(1) Sophian GJ
Toxaemias of Pregnancy.
Butterworth & Co. Ltd., 1953.
(2) Atwal G, du Plessis D, Armstrong G, Slade R, Quinn M.
Uterine innervation after hysterectomy for chronic pelvic pain with, and without,
Am J Obstet Gynecol. 2005; 193(5):1650-5.
(3) Quinn MJ.
Pre-eclampsia - The "uterine reinnervation" view.
Med Hypoth 2014; 83(5):575-9.
(4) Quinn MJ.
Preeclampsia: two placental phenotypes, one etiology.
Am J Obstet Gynecol. 2014; 211(3):313-4.
Competing interests: No competing interests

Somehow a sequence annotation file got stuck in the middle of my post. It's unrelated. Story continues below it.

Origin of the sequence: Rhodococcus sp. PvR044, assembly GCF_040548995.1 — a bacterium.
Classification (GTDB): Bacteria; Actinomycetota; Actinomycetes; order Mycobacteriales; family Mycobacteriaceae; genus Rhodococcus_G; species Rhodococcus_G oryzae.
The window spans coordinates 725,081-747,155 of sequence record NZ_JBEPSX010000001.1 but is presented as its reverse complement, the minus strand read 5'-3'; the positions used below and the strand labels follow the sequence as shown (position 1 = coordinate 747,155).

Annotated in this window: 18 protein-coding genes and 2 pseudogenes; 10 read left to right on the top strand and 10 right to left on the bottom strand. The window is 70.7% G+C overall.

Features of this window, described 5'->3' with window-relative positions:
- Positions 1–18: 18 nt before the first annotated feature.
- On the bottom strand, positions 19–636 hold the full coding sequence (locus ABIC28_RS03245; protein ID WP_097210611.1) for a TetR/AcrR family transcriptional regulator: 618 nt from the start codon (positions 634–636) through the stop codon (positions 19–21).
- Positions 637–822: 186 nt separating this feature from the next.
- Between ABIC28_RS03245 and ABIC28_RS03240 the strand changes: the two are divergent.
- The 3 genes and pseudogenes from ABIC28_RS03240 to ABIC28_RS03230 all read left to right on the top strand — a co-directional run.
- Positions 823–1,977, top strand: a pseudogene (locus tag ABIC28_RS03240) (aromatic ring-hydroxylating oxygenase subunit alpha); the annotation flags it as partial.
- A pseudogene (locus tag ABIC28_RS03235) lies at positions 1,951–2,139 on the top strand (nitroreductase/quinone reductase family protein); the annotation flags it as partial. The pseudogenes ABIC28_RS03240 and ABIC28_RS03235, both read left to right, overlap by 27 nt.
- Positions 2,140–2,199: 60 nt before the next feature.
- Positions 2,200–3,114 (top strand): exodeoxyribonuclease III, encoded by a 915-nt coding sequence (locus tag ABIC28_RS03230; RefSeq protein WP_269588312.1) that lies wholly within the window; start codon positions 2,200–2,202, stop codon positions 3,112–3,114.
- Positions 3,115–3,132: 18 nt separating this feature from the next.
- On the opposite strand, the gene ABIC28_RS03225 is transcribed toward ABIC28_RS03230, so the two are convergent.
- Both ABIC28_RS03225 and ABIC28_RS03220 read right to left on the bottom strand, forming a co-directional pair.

To the Editor:
Macdonald-Wallis et al. conducted an outstanding work concluding that blood pressure measurements from 28 weeks onwards improve predictive models for pre-eclampsia based on blood pressure in early pregnancy and other risk factors. These results might have important implications for pre-eclampsia screening schedule.